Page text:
Ever been on one of those flights where weather delays are followed by runway closures and compounded by a mechanical a mechanical glitch made worse by a medical emergency that keeps everyone parked at the gate for hours on end? Sometimes you just can't get off the ground, and that's no less true for aircraft manufacturers as it is for airline passengers.
After months of manufacturing delays, the folks at Airbus just learned that the company's new A380 superjumbo jet may actually compound the very problem it was created to solve: airport congestion. According to this morning's New York Times:
A study by global aviation officials has concluded that the A380 superjumbo jet made by Airbus could slow traffic at already heavily congested airports, a development that could cast another shadow over the European plane maker’s flagship project.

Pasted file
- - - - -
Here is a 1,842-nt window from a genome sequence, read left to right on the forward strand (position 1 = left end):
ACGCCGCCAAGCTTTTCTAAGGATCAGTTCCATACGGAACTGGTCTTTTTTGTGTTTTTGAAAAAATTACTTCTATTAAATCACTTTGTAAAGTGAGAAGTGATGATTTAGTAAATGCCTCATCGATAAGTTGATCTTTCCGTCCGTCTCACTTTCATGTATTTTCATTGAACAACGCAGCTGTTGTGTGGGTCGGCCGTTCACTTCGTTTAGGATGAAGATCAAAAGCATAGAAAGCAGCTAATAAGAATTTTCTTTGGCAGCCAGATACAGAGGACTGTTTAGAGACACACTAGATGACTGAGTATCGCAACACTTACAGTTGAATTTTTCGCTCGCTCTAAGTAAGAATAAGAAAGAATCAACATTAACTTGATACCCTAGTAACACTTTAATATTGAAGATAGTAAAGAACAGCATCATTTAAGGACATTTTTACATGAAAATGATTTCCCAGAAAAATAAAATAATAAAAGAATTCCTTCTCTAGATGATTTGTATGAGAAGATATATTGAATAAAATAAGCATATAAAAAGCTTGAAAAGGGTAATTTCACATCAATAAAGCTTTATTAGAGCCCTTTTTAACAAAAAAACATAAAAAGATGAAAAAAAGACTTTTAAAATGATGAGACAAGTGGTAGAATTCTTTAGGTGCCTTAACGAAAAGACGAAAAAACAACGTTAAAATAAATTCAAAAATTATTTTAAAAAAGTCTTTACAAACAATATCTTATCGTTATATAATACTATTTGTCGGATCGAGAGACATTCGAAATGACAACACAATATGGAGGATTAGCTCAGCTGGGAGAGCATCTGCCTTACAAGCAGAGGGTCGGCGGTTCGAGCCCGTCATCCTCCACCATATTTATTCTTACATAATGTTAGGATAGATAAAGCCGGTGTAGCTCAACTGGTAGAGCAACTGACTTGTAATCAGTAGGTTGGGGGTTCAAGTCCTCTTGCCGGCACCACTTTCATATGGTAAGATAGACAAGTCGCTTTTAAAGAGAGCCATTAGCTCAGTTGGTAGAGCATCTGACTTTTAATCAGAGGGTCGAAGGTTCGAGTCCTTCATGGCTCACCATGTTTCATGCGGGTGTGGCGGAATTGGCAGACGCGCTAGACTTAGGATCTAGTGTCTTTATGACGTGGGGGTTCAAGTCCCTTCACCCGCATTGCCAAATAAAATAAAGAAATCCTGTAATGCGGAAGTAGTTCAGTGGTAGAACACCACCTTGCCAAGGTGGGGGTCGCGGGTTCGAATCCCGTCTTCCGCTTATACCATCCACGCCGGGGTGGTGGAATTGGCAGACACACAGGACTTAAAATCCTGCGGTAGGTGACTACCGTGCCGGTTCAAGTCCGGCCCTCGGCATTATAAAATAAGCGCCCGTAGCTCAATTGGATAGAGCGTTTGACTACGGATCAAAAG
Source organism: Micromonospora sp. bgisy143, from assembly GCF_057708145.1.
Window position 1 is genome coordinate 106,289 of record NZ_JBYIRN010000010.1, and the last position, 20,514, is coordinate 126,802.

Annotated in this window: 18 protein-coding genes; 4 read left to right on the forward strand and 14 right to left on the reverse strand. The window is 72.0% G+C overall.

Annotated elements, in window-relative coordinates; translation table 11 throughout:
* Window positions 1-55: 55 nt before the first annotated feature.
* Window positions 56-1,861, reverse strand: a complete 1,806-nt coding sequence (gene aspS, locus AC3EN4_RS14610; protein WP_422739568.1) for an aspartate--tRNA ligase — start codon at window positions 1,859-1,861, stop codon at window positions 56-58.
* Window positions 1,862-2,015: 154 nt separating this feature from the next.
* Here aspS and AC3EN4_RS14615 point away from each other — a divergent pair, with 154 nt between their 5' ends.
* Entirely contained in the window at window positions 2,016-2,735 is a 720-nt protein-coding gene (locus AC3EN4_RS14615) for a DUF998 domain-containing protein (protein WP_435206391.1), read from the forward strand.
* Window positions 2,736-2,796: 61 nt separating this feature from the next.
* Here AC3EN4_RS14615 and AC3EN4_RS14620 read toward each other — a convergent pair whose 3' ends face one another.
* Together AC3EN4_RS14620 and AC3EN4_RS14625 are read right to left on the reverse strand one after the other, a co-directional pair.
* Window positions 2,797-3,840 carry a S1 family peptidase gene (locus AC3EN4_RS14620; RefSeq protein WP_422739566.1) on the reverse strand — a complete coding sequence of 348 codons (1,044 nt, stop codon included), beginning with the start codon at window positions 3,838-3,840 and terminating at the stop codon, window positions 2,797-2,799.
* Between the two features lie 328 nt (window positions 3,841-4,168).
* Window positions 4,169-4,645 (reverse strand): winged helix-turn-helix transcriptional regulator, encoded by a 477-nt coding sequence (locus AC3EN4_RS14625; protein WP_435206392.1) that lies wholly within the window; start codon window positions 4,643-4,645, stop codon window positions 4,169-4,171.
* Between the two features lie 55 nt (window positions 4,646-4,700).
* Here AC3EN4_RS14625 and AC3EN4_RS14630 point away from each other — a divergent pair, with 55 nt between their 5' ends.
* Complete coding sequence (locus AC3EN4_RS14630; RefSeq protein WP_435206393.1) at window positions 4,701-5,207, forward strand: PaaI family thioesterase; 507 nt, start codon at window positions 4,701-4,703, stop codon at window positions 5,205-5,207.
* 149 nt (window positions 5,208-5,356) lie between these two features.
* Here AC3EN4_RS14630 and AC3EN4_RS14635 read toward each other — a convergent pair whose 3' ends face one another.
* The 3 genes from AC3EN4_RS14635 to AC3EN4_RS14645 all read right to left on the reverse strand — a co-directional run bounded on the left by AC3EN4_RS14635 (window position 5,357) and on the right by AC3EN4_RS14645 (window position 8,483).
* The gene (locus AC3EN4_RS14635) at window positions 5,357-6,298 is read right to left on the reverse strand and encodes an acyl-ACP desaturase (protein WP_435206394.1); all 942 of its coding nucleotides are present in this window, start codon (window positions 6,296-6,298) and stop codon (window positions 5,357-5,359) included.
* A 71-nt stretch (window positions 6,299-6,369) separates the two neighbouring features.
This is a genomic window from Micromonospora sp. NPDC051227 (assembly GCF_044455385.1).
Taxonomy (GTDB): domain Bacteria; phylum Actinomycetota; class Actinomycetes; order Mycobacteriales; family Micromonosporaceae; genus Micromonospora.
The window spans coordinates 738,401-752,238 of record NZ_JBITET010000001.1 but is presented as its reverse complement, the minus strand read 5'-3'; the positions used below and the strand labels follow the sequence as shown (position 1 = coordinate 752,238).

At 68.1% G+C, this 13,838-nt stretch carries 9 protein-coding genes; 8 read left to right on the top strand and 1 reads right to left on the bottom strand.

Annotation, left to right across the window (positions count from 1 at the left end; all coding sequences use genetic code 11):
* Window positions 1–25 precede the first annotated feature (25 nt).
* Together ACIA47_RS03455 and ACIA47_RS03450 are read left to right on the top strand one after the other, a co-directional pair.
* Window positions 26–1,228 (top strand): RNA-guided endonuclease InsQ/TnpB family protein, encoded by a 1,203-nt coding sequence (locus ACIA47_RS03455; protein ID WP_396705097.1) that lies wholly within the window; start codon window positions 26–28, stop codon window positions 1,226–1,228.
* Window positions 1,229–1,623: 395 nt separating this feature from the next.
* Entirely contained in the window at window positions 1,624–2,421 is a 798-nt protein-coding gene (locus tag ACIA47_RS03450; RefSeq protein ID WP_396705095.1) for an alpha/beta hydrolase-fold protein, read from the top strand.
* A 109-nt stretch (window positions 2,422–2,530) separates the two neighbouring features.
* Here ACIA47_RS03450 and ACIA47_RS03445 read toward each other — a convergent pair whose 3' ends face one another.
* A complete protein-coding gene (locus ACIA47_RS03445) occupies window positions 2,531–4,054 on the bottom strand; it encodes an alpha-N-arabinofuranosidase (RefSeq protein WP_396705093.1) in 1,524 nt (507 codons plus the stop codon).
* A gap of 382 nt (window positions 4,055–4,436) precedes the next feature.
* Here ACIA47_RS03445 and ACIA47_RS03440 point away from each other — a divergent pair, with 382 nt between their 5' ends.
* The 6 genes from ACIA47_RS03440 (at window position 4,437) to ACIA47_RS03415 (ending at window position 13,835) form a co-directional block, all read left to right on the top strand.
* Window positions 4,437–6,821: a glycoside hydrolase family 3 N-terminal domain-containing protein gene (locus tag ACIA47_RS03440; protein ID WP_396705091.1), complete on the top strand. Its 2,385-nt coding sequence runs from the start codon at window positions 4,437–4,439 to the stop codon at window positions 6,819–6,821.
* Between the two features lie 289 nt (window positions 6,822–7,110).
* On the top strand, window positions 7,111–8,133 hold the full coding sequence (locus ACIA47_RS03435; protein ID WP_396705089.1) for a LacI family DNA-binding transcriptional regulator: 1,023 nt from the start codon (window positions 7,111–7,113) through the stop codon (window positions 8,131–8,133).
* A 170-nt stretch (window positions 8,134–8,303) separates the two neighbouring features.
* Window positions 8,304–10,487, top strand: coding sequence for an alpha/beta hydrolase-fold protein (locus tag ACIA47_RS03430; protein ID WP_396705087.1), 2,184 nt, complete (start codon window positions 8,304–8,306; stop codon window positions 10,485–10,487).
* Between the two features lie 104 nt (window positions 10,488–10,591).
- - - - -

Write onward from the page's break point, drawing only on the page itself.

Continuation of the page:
The news came as the chief executive of Airbus, Christian Streiff, met Friday with board members of his parent company, the European Aeronautic Defense and Space Company, in Amsterdam to discuss the A380 and plot a new course for the stumbling Airbus operation.
Production of the A380 is more than a year behind schedule as a result of wiring problems and factory bottlenecks. There is no new timetable for the plane.
In the new report, aviation authorities concluded that aircraft taking off or landing behind an A380 would have to wait longer than is currently the case for any other aircraft in service, including Boeing’s 747.
Study Says Airbus Super Jet Poses Airport Traffic Problem (New York Times): LINK
Photo, "Crossing a Jumbojet" by Lo M: LINK